Poland will accelerate the privatisation of chemicals group Ciech to complete it before the end of the year, unnamed sources claimed on October 17, as Warsaw seeks financing for state infrastructure fund PIR.
Previously anticipated to be sold in 2014, the PLN500m (€120m) stake in soda ash producer Ciech is ready to go, the sources said. Warsaw is likely eyeing the window of opportunity provided by the growing recovery across the global economy. While that is improving sentiment on markets, the US Federal Reserve is set to return to the idea of tapering its quantitative easing programme in December, and the current appetite for emerging markets assets is unlikely to remain for long.
Poland apparently doesn't want to miss its moment. "There is no strategic investor seen for Ciech so the treasury decided to sell ... in an accelerated book building by the end of this year," a market source said, according to Reuters.
Poland announced it would set up the Polskie Inwestycje Rozwojowe infrastructure fund in late 2012, in a bid to stimulate growth by investing in large projects. The government has already approved the transfer of its 39% stake in Ciech to the fund, alongside stakes in utility PGE, the country's largest bank PKO and insurance giant PZU.
That puts the chemicals company at the head of the line of assets to be sold. While the others are ranked among the country's most strategic companies, Ciech did not even make the revised list of such assets when it was drawn up in March 2012.
On top of that, the government's stakes in the blue chips have been whittled away in recent years as the treasury has been forced to rely on them to fulfill its privatisation targets. Another slice of Warsaw's PKO stake was sold earlier this year. In addition, a special elevated dividend is in the pipeline from PZU this year.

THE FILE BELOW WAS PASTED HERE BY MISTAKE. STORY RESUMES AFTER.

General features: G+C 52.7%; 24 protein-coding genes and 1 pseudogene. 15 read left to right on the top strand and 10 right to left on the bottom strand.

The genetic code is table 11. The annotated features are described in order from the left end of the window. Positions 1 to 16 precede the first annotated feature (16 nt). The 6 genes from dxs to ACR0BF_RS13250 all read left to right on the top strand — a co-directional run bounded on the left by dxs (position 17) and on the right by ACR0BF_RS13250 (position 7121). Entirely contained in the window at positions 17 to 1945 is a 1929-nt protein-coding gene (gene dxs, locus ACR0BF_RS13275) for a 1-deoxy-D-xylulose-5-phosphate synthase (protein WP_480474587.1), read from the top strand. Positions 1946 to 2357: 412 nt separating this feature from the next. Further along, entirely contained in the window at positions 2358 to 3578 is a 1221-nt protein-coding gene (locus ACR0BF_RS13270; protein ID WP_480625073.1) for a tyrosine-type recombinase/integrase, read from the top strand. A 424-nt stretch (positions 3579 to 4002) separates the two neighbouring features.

"Ciech is the most probable from the group [of stocks handed to PIR]," a Warsaw-based fund manager told Reuters. "The company underwent restructuring, improved results, and its share price is relatively high."
Meanwhile, the treasury is still struggling to hit its 2013 privatisation revenue goal of PLN5bn, and by sucking up investor allocations, the sale of the Ciech stake will clearly not help it achieve that. The ministry needs to complete the IPO of utility Energa, and to find a strategic investor for real estate holding PHN, but is finding progress slow, and by the end of August it had collected just PLN1.89bn.
For investors, exposure to both the Polish economy and food prices via Europe's second largest soda ash producer could prove attractive. However, it was only in July 2012 that the treasury refuted reports that Czech "coal king" Zdenek Bakala was sniffing around the company, insisting it saw no interest whatsoever in Ciech from investors.
Warsaw's decision the preceding April to form a chemicals sector giant - the sudden merger of Azoty Tarnow and Pulawy, rather than selling them off as originally planned was a defence against Russian interest - likely does little to make Ciech more attractive. At the same time, the government sees the sector as a vital support to its drive to develop Poland's energy resources, and gas in particular. The potential for state interference on energy supply options may also be a worry for investors.
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